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[On-Demand Webinar] OIG Workplan: Your Key to SNF Compliance

By Prime Care Tech Marketing on Fri, Apr 21, 2017 @ 03:37 PM

In our recent webinar, "OIG Work Plan: Your Key to SNF Compliance," we partnered with Pathway Health Chief Marketing and Strategy Officer, Lisa Thomson to offer advice on how best to comply with the 2017 Officer of Inspector General (OIG) Work Plan. 

Objectives:

  • Identify 3 top compliance concerns related to Affordable Care Act (ACA)
  • Highlight 5 OIG Work Plan items that impact SNFs
  • Define 3 strategies to prevent Fraud, Waste and Abuse

If you missed it, be sure to take advantage of these resources:

 If you feel unprepared for OIG compliance, get in touch with our experts!

  • Prime Care Technologies – Elevate security, expedite IT needs and empower yourself to automate and oversee financial performance, claims processing, managed care, purchasing and workforce.
  • Pathway Health – Bring in the experts as consultants, educators or interim managers to assist with your post-acute care requirements. 

Topics: real-time reporting, compliance, SNF, reporting and analytics, OIG, Office of Inspector General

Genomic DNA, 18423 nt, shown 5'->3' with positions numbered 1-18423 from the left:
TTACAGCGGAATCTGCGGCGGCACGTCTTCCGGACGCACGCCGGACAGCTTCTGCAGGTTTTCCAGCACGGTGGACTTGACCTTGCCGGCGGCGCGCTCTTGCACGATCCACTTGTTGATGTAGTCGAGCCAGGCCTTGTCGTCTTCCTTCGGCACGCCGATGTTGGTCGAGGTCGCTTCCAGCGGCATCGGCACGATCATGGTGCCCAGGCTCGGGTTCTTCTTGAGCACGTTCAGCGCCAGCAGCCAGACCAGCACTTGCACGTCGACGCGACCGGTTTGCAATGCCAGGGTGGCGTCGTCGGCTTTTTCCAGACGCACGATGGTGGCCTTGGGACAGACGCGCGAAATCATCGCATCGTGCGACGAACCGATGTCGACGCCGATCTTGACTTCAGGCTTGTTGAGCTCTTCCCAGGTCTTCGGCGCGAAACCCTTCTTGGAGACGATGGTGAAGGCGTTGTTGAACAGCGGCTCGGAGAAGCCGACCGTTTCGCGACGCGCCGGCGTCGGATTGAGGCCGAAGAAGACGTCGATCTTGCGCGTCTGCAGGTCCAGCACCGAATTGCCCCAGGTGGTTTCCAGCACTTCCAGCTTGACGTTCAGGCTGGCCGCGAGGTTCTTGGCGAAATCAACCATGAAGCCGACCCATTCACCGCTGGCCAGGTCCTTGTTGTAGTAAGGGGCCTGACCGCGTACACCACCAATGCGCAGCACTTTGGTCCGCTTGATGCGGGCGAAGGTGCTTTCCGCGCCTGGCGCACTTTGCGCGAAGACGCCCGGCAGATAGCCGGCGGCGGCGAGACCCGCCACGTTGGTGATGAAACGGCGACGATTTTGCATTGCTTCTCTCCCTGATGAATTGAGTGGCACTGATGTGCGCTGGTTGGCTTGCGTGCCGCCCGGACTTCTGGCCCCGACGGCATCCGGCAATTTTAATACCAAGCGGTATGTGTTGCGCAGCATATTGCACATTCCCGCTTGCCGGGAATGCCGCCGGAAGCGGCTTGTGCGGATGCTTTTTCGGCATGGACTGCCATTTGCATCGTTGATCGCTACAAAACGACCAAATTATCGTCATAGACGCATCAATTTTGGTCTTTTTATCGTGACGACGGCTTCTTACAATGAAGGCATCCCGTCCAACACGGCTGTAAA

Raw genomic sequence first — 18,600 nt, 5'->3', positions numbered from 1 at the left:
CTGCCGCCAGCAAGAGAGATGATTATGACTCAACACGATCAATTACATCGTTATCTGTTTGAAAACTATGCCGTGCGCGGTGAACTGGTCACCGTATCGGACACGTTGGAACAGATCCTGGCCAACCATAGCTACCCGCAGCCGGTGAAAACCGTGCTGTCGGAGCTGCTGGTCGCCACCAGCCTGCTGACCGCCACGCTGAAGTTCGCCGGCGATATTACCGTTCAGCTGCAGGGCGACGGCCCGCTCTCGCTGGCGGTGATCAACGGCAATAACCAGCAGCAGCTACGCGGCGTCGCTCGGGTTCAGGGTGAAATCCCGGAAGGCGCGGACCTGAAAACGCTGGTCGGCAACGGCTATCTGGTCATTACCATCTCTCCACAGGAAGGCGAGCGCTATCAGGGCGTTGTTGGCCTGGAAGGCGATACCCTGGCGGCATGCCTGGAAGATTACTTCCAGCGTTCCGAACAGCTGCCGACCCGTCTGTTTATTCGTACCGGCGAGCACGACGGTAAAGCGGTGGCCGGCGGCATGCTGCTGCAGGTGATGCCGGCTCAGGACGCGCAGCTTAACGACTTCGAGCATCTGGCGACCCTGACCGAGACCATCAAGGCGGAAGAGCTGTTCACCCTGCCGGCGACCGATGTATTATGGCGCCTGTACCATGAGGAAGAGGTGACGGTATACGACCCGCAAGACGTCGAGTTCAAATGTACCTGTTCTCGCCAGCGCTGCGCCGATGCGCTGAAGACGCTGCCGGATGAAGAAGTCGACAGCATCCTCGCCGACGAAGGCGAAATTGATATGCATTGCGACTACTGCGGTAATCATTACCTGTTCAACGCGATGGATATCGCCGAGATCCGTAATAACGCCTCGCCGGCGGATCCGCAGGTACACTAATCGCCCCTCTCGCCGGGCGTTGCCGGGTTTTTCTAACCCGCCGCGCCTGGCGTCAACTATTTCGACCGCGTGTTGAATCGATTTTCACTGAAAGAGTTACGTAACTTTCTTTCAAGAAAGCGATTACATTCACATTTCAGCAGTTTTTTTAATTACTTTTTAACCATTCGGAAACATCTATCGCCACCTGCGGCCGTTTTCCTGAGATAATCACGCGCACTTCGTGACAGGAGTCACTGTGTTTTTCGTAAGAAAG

[Webinar] OIG Workplan: Your Key to SNF Compliance

By Prime Care Tech Marketing on Fri, Apr 07, 2017 @ 12:01 PM

Prime Care Technologies and Cheryl Field (our Chief Product Officer) are excited to partner with Pathway Health Chief Marketing and Strategy Officer, Lisa Thomson, for our webinar – OIG Work Plan: Your Key to SNF Compliance – offering advice on how best to comply with the 2017 Office of Inspector General (OIG) Work Plan.  

During the webinar, we'll:

• Identify 3 top compliance concerns related to Affordable Care Act (ACA)
• Highlight 5 OIG Work Plan items that impact SNFs
• Define 3 strategies to prevent Fraud, Waste and Abuse

You won't want to miss this great educational session!

REGISTER NOW

Topics: compliance, SNF, CMS, post-acute care providers

[Blog] Preferred Skilled Nursing Facility Networks: How do you measure up?

By Bryana Allen on Wed, May 25, 2016 @ 11:30 AM